Rules Of Baseball: Grass vs. Carpet Field

Baseball Rules:
The Ball | The Bat | Fences | Uniforms | Mitts & Gloves | Benches | Pitcher’s Plate | Plate & Bases | The Field

Given all these careful specifications, it is a little surprising that there is one not-so-small aspect of playing field design that isn’t specified: namely, the material of which the “grass” is to be made.

Natural grass sufficed nicely for more than a century. Then, after the grass planted in the Astrodome for its grand opening in 1965 died, artificial nylon baseball turf made its debut. (The deceased natural grass was Tifway 419 Bermuda, for any horticulturalists out there.) The result was baseball on so-called “carpet”. (More trivia? The first game played on Astroturf was played on April 8, 1966. And, yes, it is possible for rain to postpone even an indoor game: on June 15, 1976, an Astros game was rained out because of flooding–on the streets of Houston.)

baseball field

Grass vs. carpet is a debate that rages among sports fans, players, and management alike. Does it cause injury? Probably, given that there is concrete beneath the carpet’s underpadding, though artificial turf-related injuries seem less prevalent in baseball than in the National Football League. One study conducted after the Cincinnati Reds’ arrival in carpeted Riverfront Stadium in 1970 reported an increase in abrasion and burn injuries, particularly to the palms and knees, but no notable change in the frequency of other injuries. No one believed it then–especially the guys with all kinds of leg problems caused, at least in part, by patrolling rock-hard outfields and sliding on the unforgiving surface. In the decades since, the superiority of grass has virtually been conceded. Consider the fact that of the new parks opened between 1990 and 1998, eight have grass surfaces, and only one has carpet.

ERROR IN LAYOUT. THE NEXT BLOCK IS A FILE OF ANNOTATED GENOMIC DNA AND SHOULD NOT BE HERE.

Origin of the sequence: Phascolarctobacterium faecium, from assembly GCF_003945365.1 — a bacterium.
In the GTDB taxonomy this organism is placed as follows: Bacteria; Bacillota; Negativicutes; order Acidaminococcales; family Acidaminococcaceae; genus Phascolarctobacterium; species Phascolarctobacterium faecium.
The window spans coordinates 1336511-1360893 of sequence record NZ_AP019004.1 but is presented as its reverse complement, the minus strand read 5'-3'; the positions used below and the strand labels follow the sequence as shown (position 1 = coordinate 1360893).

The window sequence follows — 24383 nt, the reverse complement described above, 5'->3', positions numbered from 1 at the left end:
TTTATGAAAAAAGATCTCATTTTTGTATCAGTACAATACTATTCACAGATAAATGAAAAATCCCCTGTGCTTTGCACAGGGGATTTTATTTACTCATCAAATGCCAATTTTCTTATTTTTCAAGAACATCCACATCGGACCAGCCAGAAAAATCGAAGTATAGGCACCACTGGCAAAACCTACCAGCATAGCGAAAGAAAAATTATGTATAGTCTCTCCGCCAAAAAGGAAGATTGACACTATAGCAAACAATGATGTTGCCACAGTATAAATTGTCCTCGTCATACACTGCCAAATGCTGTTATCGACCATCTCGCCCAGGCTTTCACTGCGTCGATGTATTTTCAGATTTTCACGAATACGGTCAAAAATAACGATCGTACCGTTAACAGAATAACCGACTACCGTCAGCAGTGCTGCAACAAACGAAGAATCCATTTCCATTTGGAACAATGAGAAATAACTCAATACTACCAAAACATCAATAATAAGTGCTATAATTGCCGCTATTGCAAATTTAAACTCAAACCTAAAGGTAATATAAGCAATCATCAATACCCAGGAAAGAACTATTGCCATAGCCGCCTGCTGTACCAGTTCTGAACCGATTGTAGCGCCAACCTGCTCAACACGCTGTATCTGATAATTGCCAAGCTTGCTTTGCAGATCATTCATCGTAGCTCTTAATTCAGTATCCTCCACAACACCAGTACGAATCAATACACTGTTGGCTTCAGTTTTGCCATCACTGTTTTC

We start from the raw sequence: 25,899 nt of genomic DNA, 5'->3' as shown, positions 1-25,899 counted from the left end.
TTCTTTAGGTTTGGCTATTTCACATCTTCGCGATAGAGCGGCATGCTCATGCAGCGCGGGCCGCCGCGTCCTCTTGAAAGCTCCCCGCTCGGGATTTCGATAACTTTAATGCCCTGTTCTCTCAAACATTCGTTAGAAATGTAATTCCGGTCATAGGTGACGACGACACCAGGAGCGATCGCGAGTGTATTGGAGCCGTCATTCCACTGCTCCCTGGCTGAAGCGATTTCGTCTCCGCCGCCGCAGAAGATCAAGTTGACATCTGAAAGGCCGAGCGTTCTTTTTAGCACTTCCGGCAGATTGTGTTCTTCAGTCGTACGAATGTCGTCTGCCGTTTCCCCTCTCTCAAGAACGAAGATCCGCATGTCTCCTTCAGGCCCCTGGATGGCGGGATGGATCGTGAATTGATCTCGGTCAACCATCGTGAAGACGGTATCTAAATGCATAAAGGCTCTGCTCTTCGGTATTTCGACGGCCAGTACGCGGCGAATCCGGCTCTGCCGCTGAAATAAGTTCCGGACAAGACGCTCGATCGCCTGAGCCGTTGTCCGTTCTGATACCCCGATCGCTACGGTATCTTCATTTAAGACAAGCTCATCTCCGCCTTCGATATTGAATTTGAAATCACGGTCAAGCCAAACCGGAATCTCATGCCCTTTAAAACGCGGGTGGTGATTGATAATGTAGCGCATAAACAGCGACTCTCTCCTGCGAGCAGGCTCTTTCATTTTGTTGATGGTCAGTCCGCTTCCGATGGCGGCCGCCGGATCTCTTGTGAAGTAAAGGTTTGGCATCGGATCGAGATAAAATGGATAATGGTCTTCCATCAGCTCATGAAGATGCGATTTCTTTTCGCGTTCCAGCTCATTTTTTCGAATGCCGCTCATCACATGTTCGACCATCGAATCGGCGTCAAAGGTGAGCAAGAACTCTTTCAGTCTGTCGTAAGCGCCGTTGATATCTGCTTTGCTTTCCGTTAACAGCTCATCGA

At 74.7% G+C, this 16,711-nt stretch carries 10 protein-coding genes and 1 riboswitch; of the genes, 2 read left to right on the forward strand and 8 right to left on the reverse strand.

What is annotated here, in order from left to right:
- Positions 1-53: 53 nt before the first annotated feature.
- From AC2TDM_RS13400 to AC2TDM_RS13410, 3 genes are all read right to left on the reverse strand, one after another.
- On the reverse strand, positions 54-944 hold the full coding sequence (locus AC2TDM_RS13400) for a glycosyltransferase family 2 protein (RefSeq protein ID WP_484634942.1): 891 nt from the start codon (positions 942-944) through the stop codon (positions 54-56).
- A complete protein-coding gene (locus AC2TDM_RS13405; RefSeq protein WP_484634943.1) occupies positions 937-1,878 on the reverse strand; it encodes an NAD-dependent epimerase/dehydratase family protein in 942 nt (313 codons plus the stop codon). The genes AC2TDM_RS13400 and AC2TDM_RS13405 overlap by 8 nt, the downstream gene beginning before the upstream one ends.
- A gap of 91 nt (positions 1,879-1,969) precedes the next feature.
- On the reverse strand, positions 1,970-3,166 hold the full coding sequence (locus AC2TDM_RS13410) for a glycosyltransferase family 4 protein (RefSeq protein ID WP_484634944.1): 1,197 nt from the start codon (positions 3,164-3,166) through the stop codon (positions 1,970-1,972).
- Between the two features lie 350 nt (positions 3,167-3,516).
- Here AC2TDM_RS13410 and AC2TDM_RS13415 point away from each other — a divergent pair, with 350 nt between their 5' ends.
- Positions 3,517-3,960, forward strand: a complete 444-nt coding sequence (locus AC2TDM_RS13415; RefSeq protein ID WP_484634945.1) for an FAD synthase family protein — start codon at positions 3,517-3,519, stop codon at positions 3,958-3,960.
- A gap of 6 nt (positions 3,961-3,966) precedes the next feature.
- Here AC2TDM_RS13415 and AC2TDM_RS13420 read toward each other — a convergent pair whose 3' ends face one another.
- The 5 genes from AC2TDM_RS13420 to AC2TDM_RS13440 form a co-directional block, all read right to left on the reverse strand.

Artificial turf has had an undeniable effect on the speed of the game. The ball gets through the infield faster, which has led the interior defense’s to play deeper. If it gets through, an extra-base hit seems more likely on turf than on grass. As Tom Seaver said a few years ago, “Even hitters like Mike Schmidt of Philadelphia have begun to put turf to work, swinging for the gaps when they get a pitch that’s unsuited to pulling for a possible home run. The current style of compact, golf-style swinging, taught by Charlie Lau and epitomized by George Brett of the Royals, is perfectly suited to artificial turf.”

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